Local Company Biogone is a Service and Ministry

Rick in Hazmat gearThe sights and sounds of traffic accidents are a part of daily life: Crumpled fenders, broken glass, sirens, flashing lights, ambulances.

But few see the aftermath of natural deaths, killings or suicides up close, except for law enforcement officers, emergency medical workers and, almost always forgotten, the people who must clean up.

Sometimes the cleanup work falls to the families. But professional companies which tend to crime scenes are part of a growing, specialized industry, often advertised only as flood and general cleanup services.

It is not a job for everyone.

“We see the worst of humanity every day,” said Rick Bennett, Owner of Biogone in Coeur d’Alene Id.

“Working with these scenes every day can wear down a technician. Working in one room and hearing a family crying, just wailing in the next room isn’t easy.”

Biogone.com the largest and the only locally owned certified bio-hazard Removal Company in the Northwest founded by Rick Bennett 2009. In part, the industry has come into being because of the liability that property owners, businesses or others can face if a cleanup is not handled properly. “It is a high-risk job that we do,” Rick said. “What you can’t see will hurt YOU. People are finally realizing that. People can become ill, with hepatitis or worse if exposed to some of the substances we cleanup”, he said.

Human death often leaves behind scenes far too graphic to be portrayed accurately on TV, or even in movies, Rick said.

Such depictions are “still not even close to what it’s like in real life,” Rick said. “Most have no idea what a murder scene looks like, and it’s probably good they don’t.

“If you’re the average human being, you probably don’t want to see this. You have to be a little wired to do this job,” he said.

Cleaning up a tragedy is often neither easy nor cheap, and it is sometimes a Herculean effort to erase evidence of some of the most traumatizing events in a humans life, or death.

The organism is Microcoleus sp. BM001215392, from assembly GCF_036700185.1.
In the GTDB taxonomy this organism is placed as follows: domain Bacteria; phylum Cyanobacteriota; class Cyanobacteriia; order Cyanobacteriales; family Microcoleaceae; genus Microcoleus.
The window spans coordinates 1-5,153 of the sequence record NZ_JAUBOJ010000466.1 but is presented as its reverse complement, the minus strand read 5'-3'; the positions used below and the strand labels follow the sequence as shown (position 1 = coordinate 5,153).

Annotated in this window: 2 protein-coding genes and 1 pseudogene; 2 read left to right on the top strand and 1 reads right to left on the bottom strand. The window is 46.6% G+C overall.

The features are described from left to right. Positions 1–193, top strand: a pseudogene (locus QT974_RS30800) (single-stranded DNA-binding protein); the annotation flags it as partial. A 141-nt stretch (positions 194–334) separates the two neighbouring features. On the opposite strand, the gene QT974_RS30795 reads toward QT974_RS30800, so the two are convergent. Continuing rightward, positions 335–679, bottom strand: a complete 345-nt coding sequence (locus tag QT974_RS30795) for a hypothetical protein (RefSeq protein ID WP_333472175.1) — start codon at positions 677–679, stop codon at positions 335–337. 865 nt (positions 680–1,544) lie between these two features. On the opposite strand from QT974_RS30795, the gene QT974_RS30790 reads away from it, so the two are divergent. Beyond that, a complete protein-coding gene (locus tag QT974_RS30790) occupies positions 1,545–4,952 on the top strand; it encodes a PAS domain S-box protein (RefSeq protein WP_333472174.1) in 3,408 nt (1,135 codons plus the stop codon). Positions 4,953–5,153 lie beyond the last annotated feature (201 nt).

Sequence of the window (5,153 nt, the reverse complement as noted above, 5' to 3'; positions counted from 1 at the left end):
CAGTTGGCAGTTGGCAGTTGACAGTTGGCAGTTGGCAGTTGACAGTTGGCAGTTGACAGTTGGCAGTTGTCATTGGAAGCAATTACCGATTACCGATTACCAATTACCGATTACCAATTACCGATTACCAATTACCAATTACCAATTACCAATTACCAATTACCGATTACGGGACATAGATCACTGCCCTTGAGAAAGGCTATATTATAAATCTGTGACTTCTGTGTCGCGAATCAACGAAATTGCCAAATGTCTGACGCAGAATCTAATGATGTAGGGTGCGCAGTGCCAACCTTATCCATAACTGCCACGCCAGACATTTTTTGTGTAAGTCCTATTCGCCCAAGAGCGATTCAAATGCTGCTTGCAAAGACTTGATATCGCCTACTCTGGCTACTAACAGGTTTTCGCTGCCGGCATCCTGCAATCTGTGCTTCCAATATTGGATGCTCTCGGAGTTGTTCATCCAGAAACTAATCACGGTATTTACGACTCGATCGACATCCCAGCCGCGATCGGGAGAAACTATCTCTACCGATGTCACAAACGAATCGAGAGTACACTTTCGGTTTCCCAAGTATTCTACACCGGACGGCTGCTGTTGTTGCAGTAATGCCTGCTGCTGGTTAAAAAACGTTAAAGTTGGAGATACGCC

The work can include collecting body parts or pulling up floorboards soaked with bodily liquids, said Rick.

Equally challenging is the odor.

If the odor is too much, he said workers wear gas masks, in addition to their regular full-body suits, which are worn to protect from biohazards and other health hazards.

“No one works bare-handed, and our workers must go through intensive training that teaches them to safely handle potentially infectious substances and to make sure areas that look clean are sterile. Sometimes clean does not equal sterile”, Rick said.

Rick said “We use very specialized products specifically for the job, chemicals that can get stains and contaminants out of porous surfaces like wood grain and walls”.

Fabrics, however, often have to be thrown away.

Hospitals are built to encounter these contaminants and have easy-to-clean nonporous surfaces like stainless steel. But the average home does not.

Shag carpeting, upholstery, wallpaper and paint absorb blood and other liquids, and are easy to contaminate and hard to clean.

Rick said cleanups costs, which are sometimes covered by homeowners insurance, can range from $500 to $10,000, depending on how thorough and extensive the work must be. Biogone.com can do construction and restoration work as well.

“Cleaning up after a gruesome scene can haunt workers if they are not prepared”, Rick said.

Rick said he was rattled as he was cleaning up after a man who shot himself in his car with his 10 year old granddaughter sitting in the seat beside him.

“Once you see that, smell that, touch it, it’s in your head like a photograph,” Rick said. “It’s permanent. You can’t get it out.”

A worker’s job may be to clean, but he also counsels. Family members are often in the house during cleanup, still reeling from the loss.

“We teach our employees to never say certain phrases. Like “I know how you feel,” for example, is off limits, as is, “It’s going to be all right”. “Sometimes it never becomes all right,” Rick said.

Workers are taught just to listen, and to carefully phrase what they say so as not to offend family members.

“I don’t know how I deal with it,” Rick said. “I do this on almost a daily basis, dealing with someone’s crisis.”

Rick said “I also consider it a ministry. We see scenes most would consider nightmares, and sparing family members the horror of having to clean up after someone they love is no small service.”

Thank you Biogone Hazardous Clean-up and Waste removal for bringing your compassionate service to the Coeur d’Alene Community!

For more information Rick can be reached at 208-651-1808 or visit Biogone.com

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